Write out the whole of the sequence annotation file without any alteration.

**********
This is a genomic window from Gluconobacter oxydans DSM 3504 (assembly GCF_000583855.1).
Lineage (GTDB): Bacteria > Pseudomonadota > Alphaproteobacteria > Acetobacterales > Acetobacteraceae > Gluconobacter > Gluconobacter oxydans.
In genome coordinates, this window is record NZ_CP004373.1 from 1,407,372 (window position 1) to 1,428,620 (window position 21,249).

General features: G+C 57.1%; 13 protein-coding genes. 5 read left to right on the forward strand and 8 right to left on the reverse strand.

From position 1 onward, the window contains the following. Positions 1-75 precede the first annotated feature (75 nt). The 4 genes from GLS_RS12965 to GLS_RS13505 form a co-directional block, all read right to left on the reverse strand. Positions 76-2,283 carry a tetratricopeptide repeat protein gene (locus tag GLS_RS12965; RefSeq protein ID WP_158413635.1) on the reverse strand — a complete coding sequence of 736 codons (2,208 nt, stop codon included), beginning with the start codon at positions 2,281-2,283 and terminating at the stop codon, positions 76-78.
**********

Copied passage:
This is a genomic window from Gluconobacter oxydans DSM 3504 (assembly GCF_000583855.1).
Lineage (GTDB): Bacteria > Pseudomonadota > Alphaproteobacteria > Acetobacterales > Acetobacteraceae > Gluconobacter > Gluconobacter oxydans.
In genome coordinates, this window is record NZ_CP004373.1 from 1,407,372 (window position 1) to 1,428,620 (window position 21,249).

General features: G+C 57.1%; 13 protein-coding genes. 5 read left to right on the forward strand and 8 right to left on the reverse strand.

From position 1 onward, the window contains the following. Positions 1-75 precede the first annotated feature (75 nt). The 4 genes from GLS_RS12965 to GLS_RS13505 form a co-directional block, all read right to left on the reverse strand. Positions 76-2,283 carry a tetratricopeptide repeat protein gene (locus tag GLS_RS12965; RefSeq protein ID WP_158413635.1) on the reverse strand — a complete coding sequence of 736 codons (2,208 nt, stop codon included), beginning with the start codon at positions 2,281-2,283 and terminating at the stop codon, positions 76-78.